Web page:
MUSKEGON — Aaron James knows exactly how to turn a downtrodden football program into a consistent, big-time winner. He was there for every step as Matt Koziak & Co. did just that in constructing a state power at Mona Shores with James as offensive coordinator.
Now it’s time for James to take on a program of his own. The 41-year-old has been announced as Orchard View’s new head football coach and he’s tasked with restoring the Cardinals’ once-proud program.
This is his first head-coaching job, but the 2000 Muskegon High School alumnus has experience with big-time high school football programs and is well-familiar with the blueprint.
“It’s going to take a lot of hard work, discipline, accountability, integrity — that’s the big thing. We’ve got to be able to hold kids accountable and kids have got to be able to hold teammates accountable,” James said.
“It’s hard work. We’ve got to take the stairs. That’s one of the mottos we use. There’s no secret to success. It’s hard work, getting after it, day after day, whether that be in the classroom, in the weight room, on the practice field, wherever it is. We have to get after it and we’ve got to compete, and we’ve got to compete like there’s no tomorrow.”
Academically, James is a behavior specialist and 12th-grade academic/attendance coch at Mona Shores. At Orchard View, he will be a behavior specialist and dean of students.
Football-wise, James fills the position at Orchard View previously occupied by Fred Rademacher, who resigned following the 2023 season. Rademacher, who is a John Shillito protege, guided Orchard View to a 9-0 regular season in his first year on the job in 2019, but low roster numbers of varsity-ready players plaqued the program in more recent seasons.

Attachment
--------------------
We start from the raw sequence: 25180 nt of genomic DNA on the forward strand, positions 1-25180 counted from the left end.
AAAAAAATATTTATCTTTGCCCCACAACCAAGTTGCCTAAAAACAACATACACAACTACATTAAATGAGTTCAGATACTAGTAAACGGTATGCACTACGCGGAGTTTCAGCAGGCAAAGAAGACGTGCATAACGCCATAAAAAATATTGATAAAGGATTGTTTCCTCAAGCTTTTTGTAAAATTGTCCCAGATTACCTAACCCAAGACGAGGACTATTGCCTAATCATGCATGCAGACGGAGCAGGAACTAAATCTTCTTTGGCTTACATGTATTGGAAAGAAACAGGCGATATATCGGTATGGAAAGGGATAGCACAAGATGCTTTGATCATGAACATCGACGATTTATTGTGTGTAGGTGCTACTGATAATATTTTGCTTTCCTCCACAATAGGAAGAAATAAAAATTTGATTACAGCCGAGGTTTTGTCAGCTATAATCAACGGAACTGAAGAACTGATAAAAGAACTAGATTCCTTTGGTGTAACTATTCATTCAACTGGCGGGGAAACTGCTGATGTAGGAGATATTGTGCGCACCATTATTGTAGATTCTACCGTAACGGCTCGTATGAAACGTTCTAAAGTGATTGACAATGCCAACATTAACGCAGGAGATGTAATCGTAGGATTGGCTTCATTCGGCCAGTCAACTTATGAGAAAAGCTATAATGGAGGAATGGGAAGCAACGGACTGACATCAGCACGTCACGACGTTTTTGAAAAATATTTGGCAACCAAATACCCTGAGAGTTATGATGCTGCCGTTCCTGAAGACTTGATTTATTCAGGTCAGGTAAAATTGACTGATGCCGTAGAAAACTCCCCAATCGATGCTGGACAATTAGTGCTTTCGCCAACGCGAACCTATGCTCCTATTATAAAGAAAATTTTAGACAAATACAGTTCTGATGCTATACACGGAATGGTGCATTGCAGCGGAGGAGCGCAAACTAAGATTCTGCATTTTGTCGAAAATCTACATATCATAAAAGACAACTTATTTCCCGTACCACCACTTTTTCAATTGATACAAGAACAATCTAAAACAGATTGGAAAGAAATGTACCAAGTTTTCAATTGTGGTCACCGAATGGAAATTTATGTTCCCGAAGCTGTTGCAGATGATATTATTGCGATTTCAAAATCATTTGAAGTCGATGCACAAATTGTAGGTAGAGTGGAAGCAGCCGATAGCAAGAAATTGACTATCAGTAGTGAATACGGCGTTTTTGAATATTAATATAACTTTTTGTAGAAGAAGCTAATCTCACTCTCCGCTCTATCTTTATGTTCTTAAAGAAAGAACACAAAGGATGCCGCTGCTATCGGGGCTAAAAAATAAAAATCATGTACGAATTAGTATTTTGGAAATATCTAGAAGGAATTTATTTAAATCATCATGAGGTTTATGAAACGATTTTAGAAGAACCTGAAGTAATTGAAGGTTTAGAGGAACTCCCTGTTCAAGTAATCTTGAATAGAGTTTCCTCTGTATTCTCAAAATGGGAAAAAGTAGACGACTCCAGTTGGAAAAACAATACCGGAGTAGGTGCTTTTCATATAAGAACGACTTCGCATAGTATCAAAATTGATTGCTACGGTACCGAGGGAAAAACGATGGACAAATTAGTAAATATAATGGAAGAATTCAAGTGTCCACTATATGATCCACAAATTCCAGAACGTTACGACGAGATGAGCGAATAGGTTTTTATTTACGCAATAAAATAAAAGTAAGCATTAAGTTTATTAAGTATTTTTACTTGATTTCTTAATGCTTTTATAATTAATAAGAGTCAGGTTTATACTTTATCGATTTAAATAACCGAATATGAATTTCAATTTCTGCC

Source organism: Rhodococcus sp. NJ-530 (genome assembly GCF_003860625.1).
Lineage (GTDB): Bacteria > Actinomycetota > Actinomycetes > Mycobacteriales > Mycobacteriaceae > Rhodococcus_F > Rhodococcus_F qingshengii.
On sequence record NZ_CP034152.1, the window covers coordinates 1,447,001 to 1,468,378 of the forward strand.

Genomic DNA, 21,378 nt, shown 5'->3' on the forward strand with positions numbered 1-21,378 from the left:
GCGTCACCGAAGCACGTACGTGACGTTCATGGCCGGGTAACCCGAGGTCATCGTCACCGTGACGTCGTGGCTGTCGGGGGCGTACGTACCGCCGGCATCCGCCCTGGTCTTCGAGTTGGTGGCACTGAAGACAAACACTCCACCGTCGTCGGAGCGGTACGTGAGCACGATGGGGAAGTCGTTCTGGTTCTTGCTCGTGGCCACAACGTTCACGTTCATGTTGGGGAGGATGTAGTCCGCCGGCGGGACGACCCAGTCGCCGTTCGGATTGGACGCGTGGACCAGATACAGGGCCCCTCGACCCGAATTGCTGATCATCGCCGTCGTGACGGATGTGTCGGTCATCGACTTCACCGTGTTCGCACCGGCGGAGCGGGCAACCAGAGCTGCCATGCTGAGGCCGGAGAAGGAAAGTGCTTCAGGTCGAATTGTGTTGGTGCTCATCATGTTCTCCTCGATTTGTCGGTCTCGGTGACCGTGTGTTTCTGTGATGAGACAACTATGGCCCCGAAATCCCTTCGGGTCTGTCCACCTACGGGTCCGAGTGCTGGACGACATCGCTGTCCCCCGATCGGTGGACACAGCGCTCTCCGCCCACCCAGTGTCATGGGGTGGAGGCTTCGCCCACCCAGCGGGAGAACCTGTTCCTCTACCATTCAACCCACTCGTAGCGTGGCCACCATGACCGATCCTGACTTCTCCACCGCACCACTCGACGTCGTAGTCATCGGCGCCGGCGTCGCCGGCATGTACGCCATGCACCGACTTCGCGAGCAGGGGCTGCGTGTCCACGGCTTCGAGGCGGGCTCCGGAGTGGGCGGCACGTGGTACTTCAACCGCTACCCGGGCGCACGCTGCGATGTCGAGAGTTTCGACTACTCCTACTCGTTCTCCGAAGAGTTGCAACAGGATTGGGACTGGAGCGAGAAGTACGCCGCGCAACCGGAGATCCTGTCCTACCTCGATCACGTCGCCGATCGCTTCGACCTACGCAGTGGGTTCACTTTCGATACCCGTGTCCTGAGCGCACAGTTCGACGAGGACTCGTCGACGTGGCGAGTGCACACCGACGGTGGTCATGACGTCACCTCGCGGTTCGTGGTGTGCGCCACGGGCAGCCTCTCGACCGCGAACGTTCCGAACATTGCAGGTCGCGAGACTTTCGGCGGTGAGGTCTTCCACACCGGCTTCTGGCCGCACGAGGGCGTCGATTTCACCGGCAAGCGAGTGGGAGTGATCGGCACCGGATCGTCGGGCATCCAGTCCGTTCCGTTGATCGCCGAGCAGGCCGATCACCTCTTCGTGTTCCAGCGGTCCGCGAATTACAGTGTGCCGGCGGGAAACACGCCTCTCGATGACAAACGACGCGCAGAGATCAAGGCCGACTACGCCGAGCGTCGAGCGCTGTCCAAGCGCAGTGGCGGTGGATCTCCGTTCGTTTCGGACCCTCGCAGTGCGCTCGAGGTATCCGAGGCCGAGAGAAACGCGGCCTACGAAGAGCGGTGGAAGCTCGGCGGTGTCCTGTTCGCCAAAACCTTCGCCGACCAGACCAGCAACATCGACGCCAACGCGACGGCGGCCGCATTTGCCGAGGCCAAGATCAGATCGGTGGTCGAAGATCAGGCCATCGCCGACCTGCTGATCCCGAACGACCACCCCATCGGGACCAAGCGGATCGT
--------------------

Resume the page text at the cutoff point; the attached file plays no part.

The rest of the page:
Orchard View canceled the 2021 varsity season because of low participation numbers in the junior and senior classes at that time. In Rademacher’s other four seasons at the helm, the Cardinals posted an overall record for 14-21. Orchard View canceled its final three games of its 0-9 season in 2022 because of mounting injuries and the Cardinals finished 3-6 in the 2023 campaign.
During the Shillito era when the legendary coach guided Orchard View to state finals appearances in 1995 and 1999, and in Matt McDonald’s time as coach when he led OV to its lone state championship and 14-0 season in 2004, the Cardinals employed the wing-T offense.
The offense could look quite different with James taking over at Orchard View. Under James’ watch at Mona Shores, the Sailors have had a lot of success getting their athletes in space.
“We are looking forward to having coach James on board,” Orchard View athletic director Leroy Hackley said. “He comes highly recommended and everyone knows what he has helped build at Mona Shores, so we hope he can bring that same ‘magic’ to OV.”
In his coaching stops at Mona Shores and Muskegon Heights, James coached skill-position players, notable quarterbacks and wide receivers. As a Muskegon Big Reds player, he manned the QB spot.
When Koziak took over at Mona Shores in 2011 with James as a right-hand man, the Sailors went 1-8 in their first season and 4-5 in year two. They made a jump to 7-3 in year three in 2013, the program’s first-ever playoff appearance.
Mona Shores had four 12-win seasons in 2014-2020, two of them capped by back-to-back Division 2 state championships in 2019 and 2020 and two others resulting in state runner-up finishes in 2014 and 2018.
James could sense Mona Shores’ first state title coming in 2019 and the Sailors delivered on it. He knows what it takes to build a championship culture.
Prior to the arrival of Koziak, James, and the rest of the staff at Mona Shores, the Sailors had only two winning seasons in the previous two decades. It took some time, but they built Mona Shores into a powerhouse.
Like at Mona Shores, buy-in from the players, the school district, and the community at Orchard View will be critical.
A coach being supported in his own home is crucial, too, and James has that from wife Anne and their two daughters Arin, 12, and Avery, 9.
“I know it sounds small and it sounds cliche, but if we can get the kids to buy in and believe in one another and hold each other accountable and just compete in all things …,” James said. “I’m talking about grades to running track, baseball, wrestling, basketball, whatever sport they may play. It’s got to be a competition, it’s got to be competing all the time.”
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